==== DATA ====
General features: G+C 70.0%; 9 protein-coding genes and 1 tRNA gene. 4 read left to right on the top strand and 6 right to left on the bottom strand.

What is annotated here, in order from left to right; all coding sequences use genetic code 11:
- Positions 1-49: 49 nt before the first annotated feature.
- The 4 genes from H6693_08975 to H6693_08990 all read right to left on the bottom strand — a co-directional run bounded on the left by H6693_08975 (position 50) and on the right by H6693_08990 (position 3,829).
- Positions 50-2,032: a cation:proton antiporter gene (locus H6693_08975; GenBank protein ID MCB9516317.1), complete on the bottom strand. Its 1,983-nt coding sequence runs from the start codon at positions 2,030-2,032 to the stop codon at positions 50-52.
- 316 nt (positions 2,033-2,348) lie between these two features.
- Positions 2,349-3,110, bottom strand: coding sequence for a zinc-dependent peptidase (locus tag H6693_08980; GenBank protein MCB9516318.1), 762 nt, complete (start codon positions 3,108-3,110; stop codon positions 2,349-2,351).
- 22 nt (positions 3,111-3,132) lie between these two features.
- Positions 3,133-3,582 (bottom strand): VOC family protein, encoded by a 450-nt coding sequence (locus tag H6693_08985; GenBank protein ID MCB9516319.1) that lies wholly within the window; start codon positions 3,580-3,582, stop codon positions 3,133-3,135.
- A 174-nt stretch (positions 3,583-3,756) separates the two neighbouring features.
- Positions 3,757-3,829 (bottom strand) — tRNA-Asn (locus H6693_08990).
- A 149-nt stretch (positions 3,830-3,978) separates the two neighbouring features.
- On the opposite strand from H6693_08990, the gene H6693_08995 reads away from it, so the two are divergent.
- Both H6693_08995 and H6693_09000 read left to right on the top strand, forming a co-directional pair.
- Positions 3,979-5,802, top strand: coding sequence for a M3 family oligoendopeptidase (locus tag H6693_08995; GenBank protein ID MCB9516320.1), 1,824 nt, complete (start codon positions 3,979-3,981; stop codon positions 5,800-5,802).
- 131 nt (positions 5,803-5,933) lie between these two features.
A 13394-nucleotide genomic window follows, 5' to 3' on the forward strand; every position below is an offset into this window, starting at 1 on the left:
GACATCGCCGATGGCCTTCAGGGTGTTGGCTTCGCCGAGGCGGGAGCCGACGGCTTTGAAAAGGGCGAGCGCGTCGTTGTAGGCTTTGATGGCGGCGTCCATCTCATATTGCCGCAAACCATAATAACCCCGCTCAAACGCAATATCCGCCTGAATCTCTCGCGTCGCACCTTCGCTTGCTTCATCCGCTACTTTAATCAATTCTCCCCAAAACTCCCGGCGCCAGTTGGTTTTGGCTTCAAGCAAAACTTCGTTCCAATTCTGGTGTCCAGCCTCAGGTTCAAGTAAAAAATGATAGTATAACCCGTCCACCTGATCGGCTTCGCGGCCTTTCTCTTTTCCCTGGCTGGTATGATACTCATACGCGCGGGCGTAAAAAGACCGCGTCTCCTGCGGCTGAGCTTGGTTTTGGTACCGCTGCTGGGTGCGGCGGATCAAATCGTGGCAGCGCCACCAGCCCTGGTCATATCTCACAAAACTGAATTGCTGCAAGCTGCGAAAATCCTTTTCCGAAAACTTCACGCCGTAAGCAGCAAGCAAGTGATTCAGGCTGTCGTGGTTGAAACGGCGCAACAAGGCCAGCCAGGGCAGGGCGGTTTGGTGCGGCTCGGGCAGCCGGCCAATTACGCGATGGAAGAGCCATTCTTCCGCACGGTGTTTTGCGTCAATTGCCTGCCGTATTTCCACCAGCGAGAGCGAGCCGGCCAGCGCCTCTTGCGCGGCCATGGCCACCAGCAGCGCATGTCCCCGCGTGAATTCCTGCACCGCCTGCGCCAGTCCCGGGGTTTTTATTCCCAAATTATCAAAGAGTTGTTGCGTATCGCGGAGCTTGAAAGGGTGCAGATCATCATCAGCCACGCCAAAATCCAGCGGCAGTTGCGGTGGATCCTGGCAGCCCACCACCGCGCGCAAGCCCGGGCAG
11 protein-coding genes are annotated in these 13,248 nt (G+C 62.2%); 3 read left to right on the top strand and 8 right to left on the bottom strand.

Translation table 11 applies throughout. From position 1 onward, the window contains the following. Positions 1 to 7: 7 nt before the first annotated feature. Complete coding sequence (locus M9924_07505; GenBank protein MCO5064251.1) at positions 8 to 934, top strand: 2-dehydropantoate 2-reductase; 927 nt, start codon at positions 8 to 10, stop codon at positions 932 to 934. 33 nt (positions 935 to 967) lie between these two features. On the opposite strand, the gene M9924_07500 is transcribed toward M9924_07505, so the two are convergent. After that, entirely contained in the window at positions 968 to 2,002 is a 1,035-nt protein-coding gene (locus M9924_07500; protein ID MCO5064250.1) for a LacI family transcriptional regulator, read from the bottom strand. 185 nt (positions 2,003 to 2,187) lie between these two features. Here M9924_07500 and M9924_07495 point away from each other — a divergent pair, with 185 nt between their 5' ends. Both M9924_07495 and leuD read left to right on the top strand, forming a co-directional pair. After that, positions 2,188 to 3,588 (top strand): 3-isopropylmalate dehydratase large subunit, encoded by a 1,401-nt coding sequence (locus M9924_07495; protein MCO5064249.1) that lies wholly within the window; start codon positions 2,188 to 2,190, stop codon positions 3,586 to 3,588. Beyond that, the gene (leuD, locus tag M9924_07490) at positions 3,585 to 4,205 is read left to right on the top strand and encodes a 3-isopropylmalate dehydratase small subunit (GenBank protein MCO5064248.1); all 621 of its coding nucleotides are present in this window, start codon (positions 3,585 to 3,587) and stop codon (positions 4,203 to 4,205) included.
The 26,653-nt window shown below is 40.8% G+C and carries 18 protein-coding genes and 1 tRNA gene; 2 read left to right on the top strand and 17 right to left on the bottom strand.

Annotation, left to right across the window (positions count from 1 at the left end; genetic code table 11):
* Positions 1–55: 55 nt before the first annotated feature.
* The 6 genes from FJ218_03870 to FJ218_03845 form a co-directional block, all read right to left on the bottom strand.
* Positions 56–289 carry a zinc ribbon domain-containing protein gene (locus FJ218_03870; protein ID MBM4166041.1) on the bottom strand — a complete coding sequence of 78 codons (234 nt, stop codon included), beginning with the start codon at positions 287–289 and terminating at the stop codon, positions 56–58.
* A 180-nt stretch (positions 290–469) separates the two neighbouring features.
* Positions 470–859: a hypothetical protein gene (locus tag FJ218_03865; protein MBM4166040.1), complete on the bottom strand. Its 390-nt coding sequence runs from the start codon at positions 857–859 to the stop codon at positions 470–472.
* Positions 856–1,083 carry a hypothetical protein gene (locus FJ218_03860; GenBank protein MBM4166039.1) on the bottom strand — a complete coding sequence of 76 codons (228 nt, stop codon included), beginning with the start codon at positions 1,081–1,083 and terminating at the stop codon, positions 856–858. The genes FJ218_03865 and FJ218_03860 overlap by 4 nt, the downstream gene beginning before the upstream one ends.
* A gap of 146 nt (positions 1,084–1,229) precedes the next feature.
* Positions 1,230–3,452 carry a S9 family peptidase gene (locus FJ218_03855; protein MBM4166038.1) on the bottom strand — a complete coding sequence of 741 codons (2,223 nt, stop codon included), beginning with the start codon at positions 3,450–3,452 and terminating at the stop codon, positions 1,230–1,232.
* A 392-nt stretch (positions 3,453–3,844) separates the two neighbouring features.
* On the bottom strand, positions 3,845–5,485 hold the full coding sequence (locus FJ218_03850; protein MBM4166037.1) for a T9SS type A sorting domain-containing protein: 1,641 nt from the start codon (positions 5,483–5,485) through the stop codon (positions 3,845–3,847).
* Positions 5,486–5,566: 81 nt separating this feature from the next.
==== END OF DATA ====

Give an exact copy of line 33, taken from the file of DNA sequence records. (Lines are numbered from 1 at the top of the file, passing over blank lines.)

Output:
* Positions 5,486–5,566: 81 nt separating this feature from the next.